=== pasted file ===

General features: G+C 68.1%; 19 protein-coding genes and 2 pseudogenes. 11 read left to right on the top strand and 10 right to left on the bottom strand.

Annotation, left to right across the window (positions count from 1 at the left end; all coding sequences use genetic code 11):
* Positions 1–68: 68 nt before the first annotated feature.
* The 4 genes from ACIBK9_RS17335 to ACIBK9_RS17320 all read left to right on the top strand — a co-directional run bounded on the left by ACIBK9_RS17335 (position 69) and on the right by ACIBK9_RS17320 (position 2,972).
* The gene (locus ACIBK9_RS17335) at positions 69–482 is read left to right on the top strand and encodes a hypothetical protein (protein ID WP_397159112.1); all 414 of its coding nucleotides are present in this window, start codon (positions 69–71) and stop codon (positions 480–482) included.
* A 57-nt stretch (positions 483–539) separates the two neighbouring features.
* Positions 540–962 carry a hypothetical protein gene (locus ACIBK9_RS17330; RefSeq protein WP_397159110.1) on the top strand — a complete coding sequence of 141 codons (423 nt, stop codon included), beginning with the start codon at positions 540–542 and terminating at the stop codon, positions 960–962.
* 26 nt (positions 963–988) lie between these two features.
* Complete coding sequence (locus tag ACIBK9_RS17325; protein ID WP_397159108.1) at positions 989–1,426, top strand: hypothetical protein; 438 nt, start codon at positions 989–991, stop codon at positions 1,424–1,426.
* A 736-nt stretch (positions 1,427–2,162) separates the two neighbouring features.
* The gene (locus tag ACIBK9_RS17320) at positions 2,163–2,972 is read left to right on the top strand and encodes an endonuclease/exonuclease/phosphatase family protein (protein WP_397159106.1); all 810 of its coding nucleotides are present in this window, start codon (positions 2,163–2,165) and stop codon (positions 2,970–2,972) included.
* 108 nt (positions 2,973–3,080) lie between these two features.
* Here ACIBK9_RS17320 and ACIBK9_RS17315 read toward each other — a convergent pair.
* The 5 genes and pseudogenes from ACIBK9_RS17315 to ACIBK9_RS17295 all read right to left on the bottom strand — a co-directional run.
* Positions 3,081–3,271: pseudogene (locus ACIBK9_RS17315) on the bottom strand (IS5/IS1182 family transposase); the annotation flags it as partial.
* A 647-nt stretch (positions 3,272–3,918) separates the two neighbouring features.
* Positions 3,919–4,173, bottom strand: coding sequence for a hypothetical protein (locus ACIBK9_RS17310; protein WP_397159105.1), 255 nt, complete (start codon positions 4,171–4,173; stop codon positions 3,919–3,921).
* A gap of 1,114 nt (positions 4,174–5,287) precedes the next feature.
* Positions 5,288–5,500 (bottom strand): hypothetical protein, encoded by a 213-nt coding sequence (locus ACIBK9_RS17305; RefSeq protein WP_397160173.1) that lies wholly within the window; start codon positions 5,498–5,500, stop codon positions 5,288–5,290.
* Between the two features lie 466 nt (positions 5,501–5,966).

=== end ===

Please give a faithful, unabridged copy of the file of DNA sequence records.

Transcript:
General features: G+C 68.1%; 19 protein-coding genes and 2 pseudogenes. 11 read left to right on the top strand and 10 right to left on the bottom strand.

Annotation, left to right across the window (positions count from 1 at the left end; all coding sequences use genetic code 11):
* Positions 1–68: 68 nt before the first annotated feature.
* The 4 genes from ACIBK9_RS17335 to ACIBK9_RS17320 all read left to right on the top strand — a co-directional run bounded on the left by ACIBK9_RS17335 (position 69) and on the right by ACIBK9_RS17320 (position 2,972).
* The gene (locus ACIBK9_RS17335) at positions 69–482 is read left to right on the top strand and encodes a hypothetical protein (protein ID WP_397159112.1); all 414 of its coding nucleotides are present in this window, start codon (positions 69–71) and stop codon (positions 480–482) included.
* A 57-nt stretch (positions 483–539) separates the two neighbouring features.
* Positions 540–962 carry a hypothetical protein gene (locus ACIBK9_RS17330; RefSeq protein WP_397159110.1) on the top strand — a complete coding sequence of 141 codons (423 nt, stop codon included), beginning with the start codon at positions 540–542 and terminating at the stop codon, positions 960–962.
* 26 nt (positions 963–988) lie between these two features.
* Complete coding sequence (locus tag ACIBK9_RS17325; protein ID WP_397159108.1) at positions 989–1,426, top strand: hypothetical protein; 438 nt, start codon at positions 989–991, stop codon at positions 1,424–1,426.
* A 736-nt stretch (positions 1,427–2,162) separates the two neighbouring features.
* The gene (locus tag ACIBK9_RS17320) at positions 2,163–2,972 is read left to right on the top strand and encodes an endonuclease/exonuclease/phosphatase family protein (protein WP_397159106.1); all 810 of its coding nucleotides are present in this window, start codon (positions 2,163–2,165) and stop codon (positions 2,970–2,972) included.
* 108 nt (positions 2,973–3,080) lie between these two features.
* Here ACIBK9_RS17320 and ACIBK9_RS17315 read toward each other — a convergent pair.
* The 5 genes and pseudogenes from ACIBK9_RS17315 to ACIBK9_RS17295 all read right to left on the bottom strand — a co-directional run.
* Positions 3,081–3,271: pseudogene (locus ACIBK9_RS17315) on the bottom strand (IS5/IS1182 family transposase); the annotation flags it as partial.
* A 647-nt stretch (positions 3,272–3,918) separates the two neighbouring features.
* Positions 3,919–4,173, bottom strand: coding sequence for a hypothetical protein (locus ACIBK9_RS17310; protein WP_397159105.1), 255 nt, complete (start codon positions 4,171–4,173; stop codon positions 3,919–3,921).
* A gap of 1,114 nt (positions 4,174–5,287) precedes the next feature.
* Positions 5,288–5,500 (bottom strand): hypothetical protein, encoded by a 213-nt coding sequence (locus ACIBK9_RS17305; RefSeq protein WP_397160173.1) that lies wholly within the window; start codon positions 5,498–5,500, stop codon positions 5,288–5,290.
* Between the two features lie 466 nt (positions 5,501–5,966).